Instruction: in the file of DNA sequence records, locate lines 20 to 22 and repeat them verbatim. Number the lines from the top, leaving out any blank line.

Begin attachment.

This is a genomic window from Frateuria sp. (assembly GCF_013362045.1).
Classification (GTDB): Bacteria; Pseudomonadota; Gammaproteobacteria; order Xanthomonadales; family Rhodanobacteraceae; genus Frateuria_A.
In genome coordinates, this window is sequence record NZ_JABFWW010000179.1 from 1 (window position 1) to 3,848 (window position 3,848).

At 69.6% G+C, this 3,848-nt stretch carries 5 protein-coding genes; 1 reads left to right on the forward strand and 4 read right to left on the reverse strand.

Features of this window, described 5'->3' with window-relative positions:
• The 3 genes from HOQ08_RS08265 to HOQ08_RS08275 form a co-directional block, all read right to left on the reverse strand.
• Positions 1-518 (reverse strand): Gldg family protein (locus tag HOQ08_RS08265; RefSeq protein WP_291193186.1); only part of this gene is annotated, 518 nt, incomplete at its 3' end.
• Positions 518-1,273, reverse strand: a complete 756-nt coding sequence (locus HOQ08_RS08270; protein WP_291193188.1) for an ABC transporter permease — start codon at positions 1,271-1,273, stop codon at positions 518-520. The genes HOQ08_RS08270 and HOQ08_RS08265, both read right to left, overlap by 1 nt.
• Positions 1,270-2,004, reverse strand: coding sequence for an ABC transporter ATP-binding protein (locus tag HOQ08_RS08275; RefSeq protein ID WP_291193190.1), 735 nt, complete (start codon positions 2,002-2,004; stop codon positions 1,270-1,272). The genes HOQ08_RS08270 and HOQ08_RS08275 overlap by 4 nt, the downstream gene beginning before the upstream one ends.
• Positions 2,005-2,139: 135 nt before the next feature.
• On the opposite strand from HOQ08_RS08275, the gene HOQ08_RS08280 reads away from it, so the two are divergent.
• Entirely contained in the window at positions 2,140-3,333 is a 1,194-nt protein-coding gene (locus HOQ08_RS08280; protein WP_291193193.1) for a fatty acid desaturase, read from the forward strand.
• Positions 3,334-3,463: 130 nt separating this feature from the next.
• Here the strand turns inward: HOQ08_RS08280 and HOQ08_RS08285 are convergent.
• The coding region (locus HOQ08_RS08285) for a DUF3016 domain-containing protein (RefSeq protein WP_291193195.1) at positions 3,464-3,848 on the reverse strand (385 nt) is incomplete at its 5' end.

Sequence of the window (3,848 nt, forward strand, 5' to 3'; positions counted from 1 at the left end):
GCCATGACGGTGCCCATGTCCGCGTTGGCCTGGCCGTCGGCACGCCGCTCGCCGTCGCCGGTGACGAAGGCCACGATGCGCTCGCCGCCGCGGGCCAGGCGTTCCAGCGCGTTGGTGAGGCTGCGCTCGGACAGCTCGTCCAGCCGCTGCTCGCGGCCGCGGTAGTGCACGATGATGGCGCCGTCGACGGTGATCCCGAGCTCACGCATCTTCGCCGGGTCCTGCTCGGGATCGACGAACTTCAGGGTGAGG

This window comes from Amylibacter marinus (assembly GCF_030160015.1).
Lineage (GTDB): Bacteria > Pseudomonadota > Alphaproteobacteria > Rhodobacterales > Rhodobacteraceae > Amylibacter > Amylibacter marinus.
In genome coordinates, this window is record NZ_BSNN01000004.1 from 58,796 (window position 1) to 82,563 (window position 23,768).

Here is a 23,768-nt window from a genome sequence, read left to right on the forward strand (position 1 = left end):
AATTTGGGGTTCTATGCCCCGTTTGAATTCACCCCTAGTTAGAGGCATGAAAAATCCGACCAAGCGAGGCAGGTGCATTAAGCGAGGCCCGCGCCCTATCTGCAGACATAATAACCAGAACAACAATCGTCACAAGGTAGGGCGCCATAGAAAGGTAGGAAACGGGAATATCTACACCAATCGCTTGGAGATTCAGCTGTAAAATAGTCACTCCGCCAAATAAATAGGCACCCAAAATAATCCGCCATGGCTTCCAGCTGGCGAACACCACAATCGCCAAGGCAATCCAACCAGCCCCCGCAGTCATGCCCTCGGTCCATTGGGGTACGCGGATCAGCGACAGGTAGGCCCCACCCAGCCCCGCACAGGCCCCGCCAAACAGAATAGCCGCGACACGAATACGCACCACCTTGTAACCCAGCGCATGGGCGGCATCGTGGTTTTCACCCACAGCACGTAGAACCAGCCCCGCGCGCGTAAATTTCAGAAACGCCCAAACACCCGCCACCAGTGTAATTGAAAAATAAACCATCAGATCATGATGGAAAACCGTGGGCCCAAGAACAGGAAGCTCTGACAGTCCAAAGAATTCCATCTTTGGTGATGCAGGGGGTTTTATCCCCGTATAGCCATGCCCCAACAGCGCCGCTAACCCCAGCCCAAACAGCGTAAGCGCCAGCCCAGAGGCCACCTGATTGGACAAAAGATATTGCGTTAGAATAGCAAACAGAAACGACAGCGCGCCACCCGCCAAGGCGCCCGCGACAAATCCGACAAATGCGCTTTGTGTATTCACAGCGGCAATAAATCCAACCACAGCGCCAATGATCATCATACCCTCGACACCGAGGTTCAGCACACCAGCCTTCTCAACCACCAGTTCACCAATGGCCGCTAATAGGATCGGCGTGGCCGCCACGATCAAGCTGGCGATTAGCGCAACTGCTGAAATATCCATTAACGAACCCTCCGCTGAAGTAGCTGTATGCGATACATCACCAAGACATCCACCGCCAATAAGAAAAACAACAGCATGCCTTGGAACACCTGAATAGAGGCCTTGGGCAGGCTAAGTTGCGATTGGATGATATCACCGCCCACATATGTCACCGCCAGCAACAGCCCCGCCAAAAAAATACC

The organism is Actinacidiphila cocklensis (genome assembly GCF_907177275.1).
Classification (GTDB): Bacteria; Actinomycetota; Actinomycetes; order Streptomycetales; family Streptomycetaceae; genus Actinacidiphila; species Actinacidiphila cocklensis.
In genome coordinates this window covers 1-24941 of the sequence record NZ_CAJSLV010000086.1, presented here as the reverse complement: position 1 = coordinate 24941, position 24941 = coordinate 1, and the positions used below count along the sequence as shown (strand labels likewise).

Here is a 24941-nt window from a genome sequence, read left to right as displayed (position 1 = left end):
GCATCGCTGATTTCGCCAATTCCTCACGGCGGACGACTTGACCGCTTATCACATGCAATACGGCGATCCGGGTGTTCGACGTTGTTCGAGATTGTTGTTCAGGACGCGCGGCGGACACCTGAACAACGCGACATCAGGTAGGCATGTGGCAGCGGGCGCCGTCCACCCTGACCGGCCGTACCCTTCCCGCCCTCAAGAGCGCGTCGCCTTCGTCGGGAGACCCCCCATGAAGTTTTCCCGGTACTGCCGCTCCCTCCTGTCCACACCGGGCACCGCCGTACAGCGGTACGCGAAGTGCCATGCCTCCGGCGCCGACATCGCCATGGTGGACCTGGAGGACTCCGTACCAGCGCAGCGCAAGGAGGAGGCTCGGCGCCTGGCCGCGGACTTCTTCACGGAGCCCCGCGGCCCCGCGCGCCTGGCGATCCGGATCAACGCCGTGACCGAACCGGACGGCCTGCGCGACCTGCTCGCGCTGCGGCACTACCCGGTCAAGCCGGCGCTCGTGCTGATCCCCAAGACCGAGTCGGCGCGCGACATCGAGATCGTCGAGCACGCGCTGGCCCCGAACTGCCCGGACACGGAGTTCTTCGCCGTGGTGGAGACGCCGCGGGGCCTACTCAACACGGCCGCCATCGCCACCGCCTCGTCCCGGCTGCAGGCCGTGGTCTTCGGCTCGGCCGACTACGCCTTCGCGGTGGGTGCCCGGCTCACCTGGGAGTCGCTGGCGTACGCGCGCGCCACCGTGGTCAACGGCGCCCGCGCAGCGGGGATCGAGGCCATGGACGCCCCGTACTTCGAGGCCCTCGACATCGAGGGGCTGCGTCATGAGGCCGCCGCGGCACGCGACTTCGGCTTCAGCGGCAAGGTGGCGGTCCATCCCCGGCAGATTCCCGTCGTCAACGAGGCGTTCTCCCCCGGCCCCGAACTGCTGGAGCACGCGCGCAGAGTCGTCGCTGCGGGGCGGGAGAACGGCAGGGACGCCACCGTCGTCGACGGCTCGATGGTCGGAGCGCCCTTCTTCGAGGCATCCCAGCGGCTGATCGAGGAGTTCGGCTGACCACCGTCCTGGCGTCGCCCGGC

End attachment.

In genome coordinates, this window is record NZ_BSNN01000004.1 from 58,796 (window position 1) to 82,563 (window position 23,768).

Here is a 23,768-nt window from a genome sequence, read left to right on the forward strand (position 1 = left end):
AATTTGGGGTTCTATGCCCCGTTTGAATTCACCCCTAGTTAGAGGCATGAAAAATCCGACCAAGCGAGGCAGGTGCATTAAGCGAGGCCCGCGCCCTATCTGCAGACATAATAACCAGAACAACAATCGTCACAAGGTAGGGCGCCATAGAAAGGTAGGAAACGGGAATATCTACACCAATCGCTTGGAGATTCAGCTGTAAAATAGTCACTCCGCCAAATAAATAGGCACCCAAAATAATCCGCCATGGCTTCCAGCTGGCGAACACCACAATCGCCAAGGCAATCCAACCAGCCCCCGCAGTCATGCCCTCGGTCCATTGGGGTACGCGGATCAGCGACAGGTAGGCCCCACCCAGCCCCGCACAGGCCCCGCCAAACAGAATAGCCGCGACACGAATACGCACCACCTTGTAACCCAGCGCATGGGCGGCATCGTGGTTTTCACCCACAGCACGTAGAACCAGCCCCGCGCGCGTAAATTTCAGAAACGCCCAAACACCCGCCACCAGTGTAATTGAAAAATAAACCATCAGATCATGATGGAAAACCGTGGGCCCAAGAACAGGAAGCTCTGACAGTCCAAAGAATTCCATCTTTGGTGATGCAGGGGGTTTTATCCCCGTATAGCCATGCCCCAACAGCGCCGCTAACCCCAGCCCAAACAGCGTAAGCGCCAGCCCAGAGGCCACCTGATTGGACAAAAGATATTGCGTTAGAATAGCAAACAGAAACGACAGCGCGCCACCCGCCAAGGCGCCCGCGACAAATCCGACAAATGCGCTTTGTGTATTCACAGCGGCAATAAATCCAACCACAGCGCCAATGATCATCATACCCTCGACACCGAGGTTCAGCACACCAGCCTTCTCAACCACCAGTTCACCAATGGCCGCTAATAGGATCGGCGTGGCCGCCACGATCAAGCTGGCGATTAGCGCAACTGCTGAAATATCCATTAACGAACCCTCCGCTGAAGTAGCTGTATGCGATACATCACCAAGACATCCACCGCCAATAAGAAAAACAACAGCATGCCTTGGAACACCTGAATAGAGGCCTTGGGCAGGCTAAGTTGCGATTGGATGATATCACCGCCCACATATGTCACCGCCAGCAACAGCCCCGCCAAAAAAATACC